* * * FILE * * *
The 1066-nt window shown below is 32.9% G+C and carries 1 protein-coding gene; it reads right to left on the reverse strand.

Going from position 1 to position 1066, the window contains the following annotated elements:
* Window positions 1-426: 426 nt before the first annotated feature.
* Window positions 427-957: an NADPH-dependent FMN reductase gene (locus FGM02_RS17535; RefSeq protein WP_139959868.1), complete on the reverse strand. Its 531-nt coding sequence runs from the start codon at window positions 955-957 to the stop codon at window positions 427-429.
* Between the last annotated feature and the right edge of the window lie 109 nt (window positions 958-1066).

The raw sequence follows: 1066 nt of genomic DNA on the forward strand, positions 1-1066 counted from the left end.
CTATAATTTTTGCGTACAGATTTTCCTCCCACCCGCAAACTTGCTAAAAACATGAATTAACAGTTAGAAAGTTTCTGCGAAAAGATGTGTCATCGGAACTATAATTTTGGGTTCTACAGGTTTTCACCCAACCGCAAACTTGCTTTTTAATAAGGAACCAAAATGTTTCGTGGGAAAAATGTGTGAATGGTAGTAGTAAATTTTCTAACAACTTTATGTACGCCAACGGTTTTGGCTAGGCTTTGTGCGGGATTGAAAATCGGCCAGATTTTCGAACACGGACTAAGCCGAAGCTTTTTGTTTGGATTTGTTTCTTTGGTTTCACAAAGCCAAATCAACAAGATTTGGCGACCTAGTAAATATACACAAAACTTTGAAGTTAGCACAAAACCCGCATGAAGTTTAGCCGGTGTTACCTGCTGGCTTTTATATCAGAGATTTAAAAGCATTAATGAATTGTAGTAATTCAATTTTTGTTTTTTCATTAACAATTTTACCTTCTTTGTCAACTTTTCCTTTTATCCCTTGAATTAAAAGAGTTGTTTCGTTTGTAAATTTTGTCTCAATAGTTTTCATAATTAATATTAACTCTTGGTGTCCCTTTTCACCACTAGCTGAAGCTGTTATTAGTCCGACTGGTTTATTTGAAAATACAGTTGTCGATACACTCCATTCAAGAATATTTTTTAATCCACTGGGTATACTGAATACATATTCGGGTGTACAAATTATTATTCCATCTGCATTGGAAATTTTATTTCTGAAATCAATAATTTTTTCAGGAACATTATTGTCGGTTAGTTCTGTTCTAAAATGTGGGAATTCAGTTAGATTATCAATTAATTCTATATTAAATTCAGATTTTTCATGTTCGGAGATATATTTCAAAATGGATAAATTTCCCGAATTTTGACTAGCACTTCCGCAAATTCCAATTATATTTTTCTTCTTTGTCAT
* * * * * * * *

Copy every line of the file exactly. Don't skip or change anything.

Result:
The 1066-nt window shown below is 32.9% G+C and carries 1 protein-coding gene; it reads right to left on the reverse strand.

Going from position 1 to position 1066, the window contains the following annotated elements:
* Window positions 1-426: 426 nt before the first annotated feature.
* Window positions 427-957: an NADPH-dependent FMN reductase gene (locus FGM02_RS17535; RefSeq protein WP_139959868.1), complete on the reverse strand. Its 531-nt coding sequence runs from the start codon at window positions 955-957 to the stop codon at window positions 427-429.
* Between the last annotated feature and the right edge of the window lie 109 nt (window positions 958-1066).

The raw sequence follows: 1066 nt of genomic DNA on the forward strand, positions 1-1066 counted from the left end.
CTATAATTTTTGCGTACAGATTTTCCTCCCACCCGCAAACTTGCTAAAAACATGAATTAACAGTTAGAAAGTTTCTGCGAAAAGATGTGTCATCGGAACTATAATTTTGGGTTCTACAGGTTTTCACCCAACCGCAAACTTGCTTTTTAATAAGGAACCAAAATGTTTCGTGGGAAAAATGTGTGAATGGTAGTAGTAAATTTTCTAACAACTTTATGTACGCCAACGGTTTTGGCTAGGCTTTGTGCGGGATTGAAAATCGGCCAGATTTTCGAACACGGACTAAGCCGAAGCTTTTTGTTTGGATTTGTTTCTTTGGTTTCACAAAGCCAAATCAACAAGATTTGGCGACCTAGTAAATATACACAAAACTTTGAAGTTAGCACAAAACCCGCATGAAGTTTAGCCGGTGTTACCTGCTGGCTTTTATATCAGAGATTTAAAAGCATTAATGAATTGTAGTAATTCAATTTTTGTTTTTTCATTAACAATTTTACCTTCTTTGTCAACTTTTCCTTTTATCCCTTGAATTAAAAGAGTTGTTTCGTTTGTAAATTTTGTCTCAATAGTTTTCATAATTAATATTAACTCTTGGTGTCCCTTTTCACCACTAGCTGAAGCTGTTATTAGTCCGACTGGTTTATTTGAAAATACAGTTGTCGATACACTCCATTCAAGAATATTTTTTAATCCACTGGGTATACTGAATACATATTCGGGTGTACAAATTATTATTCCATCTGCATTGGAAATTTTATTTCTGAAATCAATAATTTTTTCAGGAACATTATTGTCGGTTAGTTCTGTTCTAAAATGTGGGAATTCAGTTAGATTATCAATTAATTCTATATTAAATTCAGATTTTTCATGTTCGGAGATATATTTCAAAATGGATAAATTTCCCGAATTTTGACTAGCACTTCCGCAAATTCCAATTATATTTTTCTTCTTTGTCAT